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Link blogs growing huge without overhead

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At Digg.com, 15 young people are revolutionizing the economics of publishing. Digg is a "social news" Web site. Its more than 300,000 members submit links to interesting items on the Internet. Users vote on them, and the most popular choices rise to the top of Digg's home or category pages. If you can get 2,000 people to "digg" your article, site or video, you can generate far more traffic than even the most elaborate e-mail campaign.

Digg, which isn't even two years old, has no reporters or editors. It outsources that work to its members and the vast resources of the Web. Its cost structure is a tiny fraction of even a modest city newspaper's, yet it recently passed The New York Times in traffic, according to Alexa.com. It is the 23rd most popular site on the Internet.

Digg is one of a burgeoning number of Web 2.0 sites that principally link to and comment upon content from other sites. So-called "link blogs" like BoingBoing.net, Metafilter.com, Fark.com, Waxy.org and RobotWisdom.com are some of the most popular online destinations, but linking is part and parcel of what nearly all social media sites do. They are creating a powerful new economic model that will challenge mainstream media.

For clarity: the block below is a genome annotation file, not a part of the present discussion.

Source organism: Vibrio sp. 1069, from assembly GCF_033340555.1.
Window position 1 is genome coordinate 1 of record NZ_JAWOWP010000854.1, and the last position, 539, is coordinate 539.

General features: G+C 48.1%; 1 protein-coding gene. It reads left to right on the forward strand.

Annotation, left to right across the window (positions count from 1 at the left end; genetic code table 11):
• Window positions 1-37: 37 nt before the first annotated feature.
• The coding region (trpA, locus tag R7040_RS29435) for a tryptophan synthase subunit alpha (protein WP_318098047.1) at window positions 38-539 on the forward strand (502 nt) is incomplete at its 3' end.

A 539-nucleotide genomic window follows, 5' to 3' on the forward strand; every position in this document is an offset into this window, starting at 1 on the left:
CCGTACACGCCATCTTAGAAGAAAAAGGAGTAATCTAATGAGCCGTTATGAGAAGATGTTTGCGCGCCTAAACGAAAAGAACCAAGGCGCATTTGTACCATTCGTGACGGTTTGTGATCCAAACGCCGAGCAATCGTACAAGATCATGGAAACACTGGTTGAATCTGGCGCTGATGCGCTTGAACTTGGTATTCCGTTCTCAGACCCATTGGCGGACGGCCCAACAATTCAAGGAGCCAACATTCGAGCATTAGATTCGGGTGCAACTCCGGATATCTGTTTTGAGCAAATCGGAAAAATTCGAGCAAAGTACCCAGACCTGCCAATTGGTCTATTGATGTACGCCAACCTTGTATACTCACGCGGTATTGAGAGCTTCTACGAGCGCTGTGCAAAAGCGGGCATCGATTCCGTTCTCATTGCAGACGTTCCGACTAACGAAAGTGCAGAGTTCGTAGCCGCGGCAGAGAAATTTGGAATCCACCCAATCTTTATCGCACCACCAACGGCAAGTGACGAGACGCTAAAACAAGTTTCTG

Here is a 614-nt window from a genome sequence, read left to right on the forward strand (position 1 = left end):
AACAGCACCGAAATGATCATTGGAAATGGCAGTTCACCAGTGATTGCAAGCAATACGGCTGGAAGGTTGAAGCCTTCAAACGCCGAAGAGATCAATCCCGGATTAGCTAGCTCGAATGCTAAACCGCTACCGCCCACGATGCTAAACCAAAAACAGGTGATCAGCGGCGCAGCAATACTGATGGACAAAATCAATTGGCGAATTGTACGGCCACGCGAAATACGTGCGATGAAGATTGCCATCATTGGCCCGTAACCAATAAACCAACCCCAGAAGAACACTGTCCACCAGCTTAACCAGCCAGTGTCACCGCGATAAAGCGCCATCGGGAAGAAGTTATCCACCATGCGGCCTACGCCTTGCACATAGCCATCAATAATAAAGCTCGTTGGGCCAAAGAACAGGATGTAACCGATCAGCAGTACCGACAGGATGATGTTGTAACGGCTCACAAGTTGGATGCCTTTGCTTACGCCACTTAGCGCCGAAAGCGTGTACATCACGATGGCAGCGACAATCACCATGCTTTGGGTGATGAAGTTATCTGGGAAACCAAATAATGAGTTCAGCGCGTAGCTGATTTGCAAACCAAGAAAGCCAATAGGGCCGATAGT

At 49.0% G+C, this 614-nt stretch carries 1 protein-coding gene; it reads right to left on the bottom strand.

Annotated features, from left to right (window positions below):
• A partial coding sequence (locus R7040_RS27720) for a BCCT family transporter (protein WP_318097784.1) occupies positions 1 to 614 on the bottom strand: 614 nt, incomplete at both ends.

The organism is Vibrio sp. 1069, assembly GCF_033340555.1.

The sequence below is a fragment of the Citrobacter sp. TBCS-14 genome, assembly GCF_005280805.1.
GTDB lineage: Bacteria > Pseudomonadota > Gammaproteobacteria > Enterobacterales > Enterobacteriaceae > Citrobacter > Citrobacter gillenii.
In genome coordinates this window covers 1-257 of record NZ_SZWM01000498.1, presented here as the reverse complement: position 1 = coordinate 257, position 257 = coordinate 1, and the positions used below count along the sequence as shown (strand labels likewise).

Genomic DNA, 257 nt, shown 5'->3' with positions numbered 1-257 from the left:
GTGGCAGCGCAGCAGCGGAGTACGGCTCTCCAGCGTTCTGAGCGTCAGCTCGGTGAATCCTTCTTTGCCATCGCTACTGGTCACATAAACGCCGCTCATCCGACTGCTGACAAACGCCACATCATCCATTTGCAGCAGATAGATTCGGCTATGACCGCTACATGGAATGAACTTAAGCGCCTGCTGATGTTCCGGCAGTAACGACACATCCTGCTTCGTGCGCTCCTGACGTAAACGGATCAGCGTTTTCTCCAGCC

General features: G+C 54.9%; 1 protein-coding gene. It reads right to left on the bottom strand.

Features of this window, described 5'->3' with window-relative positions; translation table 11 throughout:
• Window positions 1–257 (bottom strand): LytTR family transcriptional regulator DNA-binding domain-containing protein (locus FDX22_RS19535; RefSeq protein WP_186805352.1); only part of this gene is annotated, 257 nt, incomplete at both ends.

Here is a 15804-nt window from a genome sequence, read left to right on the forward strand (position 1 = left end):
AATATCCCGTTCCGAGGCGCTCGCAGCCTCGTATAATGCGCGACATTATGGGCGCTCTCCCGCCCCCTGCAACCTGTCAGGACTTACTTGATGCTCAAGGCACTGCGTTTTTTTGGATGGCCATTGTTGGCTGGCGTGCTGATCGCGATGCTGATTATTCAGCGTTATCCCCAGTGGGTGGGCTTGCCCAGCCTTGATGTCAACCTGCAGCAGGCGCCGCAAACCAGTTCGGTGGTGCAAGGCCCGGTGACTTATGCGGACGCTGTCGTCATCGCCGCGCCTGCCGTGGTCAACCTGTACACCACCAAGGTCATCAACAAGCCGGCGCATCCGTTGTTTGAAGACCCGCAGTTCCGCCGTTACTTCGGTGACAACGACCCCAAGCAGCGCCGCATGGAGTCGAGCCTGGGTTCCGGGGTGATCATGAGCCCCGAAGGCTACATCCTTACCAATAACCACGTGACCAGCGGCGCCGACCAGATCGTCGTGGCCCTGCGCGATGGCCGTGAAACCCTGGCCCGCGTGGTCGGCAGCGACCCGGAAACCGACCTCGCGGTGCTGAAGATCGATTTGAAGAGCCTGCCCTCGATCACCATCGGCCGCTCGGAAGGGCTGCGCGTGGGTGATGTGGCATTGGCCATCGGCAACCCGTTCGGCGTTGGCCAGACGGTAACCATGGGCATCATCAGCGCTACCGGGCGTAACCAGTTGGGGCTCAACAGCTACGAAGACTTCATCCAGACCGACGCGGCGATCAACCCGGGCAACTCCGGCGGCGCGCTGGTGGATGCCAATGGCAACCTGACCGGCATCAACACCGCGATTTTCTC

Consider Fark.com, a snarky index of offbeat items from around the Web. It has 300,000 members and 40 million monthly page views but a staff of only one full-time person and two contractors, according to Business 2.0. That makes it a bigger online presence than the Chicago Tribune. Google Blogoscoped, an independent blog about Google and its competitors, gets 4 million monthly page views and has one employee: Philipp Lenssen, a 28-year-old German programmer.

This new publishing model outsources everything. A small group of people provide the editorial "voice" and the community does the rest. Even circulation development is managed virally, at little to no cost.

Economics like this should strike fear into the hearts of mainstream media executives. Their model is based upon hiring legions of editors, production people, circulation managers and sales reps, yet they are losing out to sites operated by one person working out of a bedroom. Editors are nervous, too. Sites such as Digg and its imitators have no guiding hand at the wheel, and editorial decision-making by a faceless throng is more than a little unnerving.

This is both opportunity and threat to b-to-b marketers. Low overhead and cheap ad rates make social news sites attractive advertising venues. You can also digg your own online efforts and hope to get a quick traffic payoff. The threat is that corporate hate sites or your competitors can do the same thing. While the new media revolution sorts itself out, everybody will be a little uneasy.

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